Elsewhere, BlackBerry has brought over several features from BB10, such as their stellar contacts and calendar apps, device search (which searches everything on your phone, hence the name) and BBM. These all work as expected and will make the transition a little less painful for BlackBerry fans. Unfortunately, one of BB10’s killer features hasn’t fared so well in the migration to Android. BlackBerry Hub, which aggregates notifications into one customizable stream, is magnificent in BB10. In Android? I disabled it after three days.
Android already has a notifications system, so Hub isn’t particularly useful for that. As a messaging client, it’s rendered useless by a lack of OS-level integration — Facebook messages, tweets and texts will all open their corresponding apps. As an email client, Hub on the Priv handles Gmail archiving terribly — I can’t speak for other email services, so your mileage may vary. On the Passport, I created a folder to archive emails and it worked flawlessly. On the Priv, I couldn’t get it to work — and when I tried syncing the same folder that Gmail archives to, I received two copies of every email. Factor in that the app itself is sluggish, particularly when there’s a lot of content coming in, and I quickly tired of its existence. It’s a shame, as BlackBerry has a lot of decent ideas, but the execution is unfortunately sloppy. Luckily, most of BlackBerry’s additions can be disabled in settings. If you don’t like something, get rid of it. A great touch.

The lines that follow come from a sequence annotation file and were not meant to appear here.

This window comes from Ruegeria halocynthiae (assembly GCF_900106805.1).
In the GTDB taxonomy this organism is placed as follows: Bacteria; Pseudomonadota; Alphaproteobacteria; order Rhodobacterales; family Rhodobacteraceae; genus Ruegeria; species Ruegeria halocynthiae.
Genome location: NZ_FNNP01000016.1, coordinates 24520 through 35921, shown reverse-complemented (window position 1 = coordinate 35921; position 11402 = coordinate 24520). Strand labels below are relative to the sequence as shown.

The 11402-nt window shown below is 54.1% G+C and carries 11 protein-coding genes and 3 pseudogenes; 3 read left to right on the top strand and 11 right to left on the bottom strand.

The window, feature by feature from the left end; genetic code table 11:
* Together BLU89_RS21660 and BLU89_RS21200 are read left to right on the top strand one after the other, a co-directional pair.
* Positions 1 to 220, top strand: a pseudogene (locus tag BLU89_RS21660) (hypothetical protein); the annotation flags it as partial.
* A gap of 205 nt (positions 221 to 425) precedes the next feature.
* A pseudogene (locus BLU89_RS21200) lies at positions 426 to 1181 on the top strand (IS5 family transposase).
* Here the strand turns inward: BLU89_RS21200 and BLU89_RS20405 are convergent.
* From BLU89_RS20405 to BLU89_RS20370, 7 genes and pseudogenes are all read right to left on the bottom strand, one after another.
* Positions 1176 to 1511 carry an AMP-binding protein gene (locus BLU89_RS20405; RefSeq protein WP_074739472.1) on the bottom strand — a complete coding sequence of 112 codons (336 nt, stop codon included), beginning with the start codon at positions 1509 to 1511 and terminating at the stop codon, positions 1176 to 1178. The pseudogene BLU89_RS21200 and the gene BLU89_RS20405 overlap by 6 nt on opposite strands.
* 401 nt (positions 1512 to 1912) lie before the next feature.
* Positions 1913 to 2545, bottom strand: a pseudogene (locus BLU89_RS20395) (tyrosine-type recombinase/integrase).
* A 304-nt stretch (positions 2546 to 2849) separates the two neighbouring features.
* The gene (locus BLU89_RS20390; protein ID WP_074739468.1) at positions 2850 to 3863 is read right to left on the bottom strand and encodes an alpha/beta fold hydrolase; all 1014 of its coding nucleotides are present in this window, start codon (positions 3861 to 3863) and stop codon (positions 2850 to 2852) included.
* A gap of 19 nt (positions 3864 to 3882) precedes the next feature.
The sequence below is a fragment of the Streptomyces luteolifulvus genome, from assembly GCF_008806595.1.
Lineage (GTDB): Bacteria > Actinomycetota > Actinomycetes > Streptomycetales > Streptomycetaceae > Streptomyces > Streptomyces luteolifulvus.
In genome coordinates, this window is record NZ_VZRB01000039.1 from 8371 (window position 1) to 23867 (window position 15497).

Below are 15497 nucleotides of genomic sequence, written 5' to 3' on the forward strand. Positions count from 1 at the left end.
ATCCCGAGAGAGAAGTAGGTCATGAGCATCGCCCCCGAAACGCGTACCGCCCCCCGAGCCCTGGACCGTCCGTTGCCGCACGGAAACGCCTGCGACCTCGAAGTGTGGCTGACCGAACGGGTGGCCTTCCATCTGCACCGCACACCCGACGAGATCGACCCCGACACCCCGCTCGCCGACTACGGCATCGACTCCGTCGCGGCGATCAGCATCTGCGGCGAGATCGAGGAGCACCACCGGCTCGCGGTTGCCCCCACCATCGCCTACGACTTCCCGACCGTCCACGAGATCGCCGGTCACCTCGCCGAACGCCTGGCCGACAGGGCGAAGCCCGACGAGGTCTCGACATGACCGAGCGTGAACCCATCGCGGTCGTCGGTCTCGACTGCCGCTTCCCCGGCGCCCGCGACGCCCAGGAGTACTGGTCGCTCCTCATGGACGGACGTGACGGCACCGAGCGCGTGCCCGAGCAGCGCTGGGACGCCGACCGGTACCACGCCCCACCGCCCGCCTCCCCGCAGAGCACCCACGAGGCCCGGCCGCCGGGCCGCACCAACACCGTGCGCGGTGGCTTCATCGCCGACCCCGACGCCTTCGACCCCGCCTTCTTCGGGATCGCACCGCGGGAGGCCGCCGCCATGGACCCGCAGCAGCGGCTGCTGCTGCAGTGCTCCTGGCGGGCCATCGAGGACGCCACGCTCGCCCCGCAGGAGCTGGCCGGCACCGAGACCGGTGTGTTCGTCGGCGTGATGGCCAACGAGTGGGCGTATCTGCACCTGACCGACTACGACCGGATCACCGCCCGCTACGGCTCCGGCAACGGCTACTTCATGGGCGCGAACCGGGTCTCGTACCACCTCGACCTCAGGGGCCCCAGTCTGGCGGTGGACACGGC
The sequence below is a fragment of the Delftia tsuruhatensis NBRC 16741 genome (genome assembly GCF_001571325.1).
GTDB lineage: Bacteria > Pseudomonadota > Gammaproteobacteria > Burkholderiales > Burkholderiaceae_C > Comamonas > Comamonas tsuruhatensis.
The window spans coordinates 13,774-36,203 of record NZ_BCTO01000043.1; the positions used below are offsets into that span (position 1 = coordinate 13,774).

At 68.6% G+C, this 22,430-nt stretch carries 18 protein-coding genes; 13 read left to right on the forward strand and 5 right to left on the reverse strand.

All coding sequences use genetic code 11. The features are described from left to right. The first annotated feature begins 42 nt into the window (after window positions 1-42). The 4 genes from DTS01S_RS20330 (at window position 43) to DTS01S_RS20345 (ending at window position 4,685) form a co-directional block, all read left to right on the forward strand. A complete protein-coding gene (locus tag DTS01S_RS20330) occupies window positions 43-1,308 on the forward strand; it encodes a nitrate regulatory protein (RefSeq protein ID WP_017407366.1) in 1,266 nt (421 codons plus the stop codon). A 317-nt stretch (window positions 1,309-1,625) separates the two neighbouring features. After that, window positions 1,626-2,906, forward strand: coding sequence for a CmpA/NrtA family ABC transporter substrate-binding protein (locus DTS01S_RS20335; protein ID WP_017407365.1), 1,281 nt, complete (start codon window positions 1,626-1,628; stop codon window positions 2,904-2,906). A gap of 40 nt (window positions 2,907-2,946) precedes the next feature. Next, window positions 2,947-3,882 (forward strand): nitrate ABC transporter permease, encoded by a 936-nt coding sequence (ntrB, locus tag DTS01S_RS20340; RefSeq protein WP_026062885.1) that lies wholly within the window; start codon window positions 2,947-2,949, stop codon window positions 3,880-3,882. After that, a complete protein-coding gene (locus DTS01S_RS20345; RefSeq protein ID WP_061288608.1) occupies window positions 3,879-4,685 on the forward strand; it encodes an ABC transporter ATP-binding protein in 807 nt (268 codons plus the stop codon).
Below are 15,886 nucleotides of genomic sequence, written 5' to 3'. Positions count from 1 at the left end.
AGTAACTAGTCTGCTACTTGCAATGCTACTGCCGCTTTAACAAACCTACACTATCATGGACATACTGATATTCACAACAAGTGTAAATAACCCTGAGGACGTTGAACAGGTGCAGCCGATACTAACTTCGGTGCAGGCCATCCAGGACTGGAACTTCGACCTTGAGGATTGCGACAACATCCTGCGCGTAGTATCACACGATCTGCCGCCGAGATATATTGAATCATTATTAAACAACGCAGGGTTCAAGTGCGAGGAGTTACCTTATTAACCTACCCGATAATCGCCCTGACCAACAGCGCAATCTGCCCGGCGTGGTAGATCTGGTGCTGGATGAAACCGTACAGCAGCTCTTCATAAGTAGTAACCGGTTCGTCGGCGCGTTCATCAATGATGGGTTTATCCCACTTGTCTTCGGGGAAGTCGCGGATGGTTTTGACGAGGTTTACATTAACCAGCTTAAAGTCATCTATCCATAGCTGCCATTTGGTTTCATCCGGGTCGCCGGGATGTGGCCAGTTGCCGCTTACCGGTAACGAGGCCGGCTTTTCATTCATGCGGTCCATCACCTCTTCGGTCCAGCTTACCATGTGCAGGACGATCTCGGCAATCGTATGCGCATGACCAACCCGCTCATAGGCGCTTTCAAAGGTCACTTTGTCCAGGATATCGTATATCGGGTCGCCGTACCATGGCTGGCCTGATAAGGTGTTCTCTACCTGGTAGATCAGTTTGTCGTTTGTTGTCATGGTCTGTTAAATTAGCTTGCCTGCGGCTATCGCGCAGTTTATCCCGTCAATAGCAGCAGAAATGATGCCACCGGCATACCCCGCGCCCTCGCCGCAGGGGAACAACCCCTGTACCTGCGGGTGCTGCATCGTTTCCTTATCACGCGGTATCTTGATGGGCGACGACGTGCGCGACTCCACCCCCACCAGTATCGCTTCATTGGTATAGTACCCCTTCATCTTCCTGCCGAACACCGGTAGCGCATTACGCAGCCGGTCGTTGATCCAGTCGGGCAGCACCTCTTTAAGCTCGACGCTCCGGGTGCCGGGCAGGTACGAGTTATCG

Other additions include a notifications tab, accessed by swiping in from that curved edge, which shows emails, calendar events, tasks and recent contacts. Swiping up from the home button shows more shortcuts — one is reserved for Google Now, the other two can be customized. There’s also a cute animation when charging, with a color-coded bar sliding its way along the bottom of the device and up the curved edge, showing how full the phone is at a glance. Friendly additions exist elsewhere, such as the familiar BB10 “splat” appearing on folders when an app has notifications waiting. Multitasking view can be customized between three options, each visually appealing. If you’re holding the phone in your hand, the screen won’t dim while you‘re looking at something. Double-tapping the screen will wake the device. All are nice touches from business-focused BlackBerry.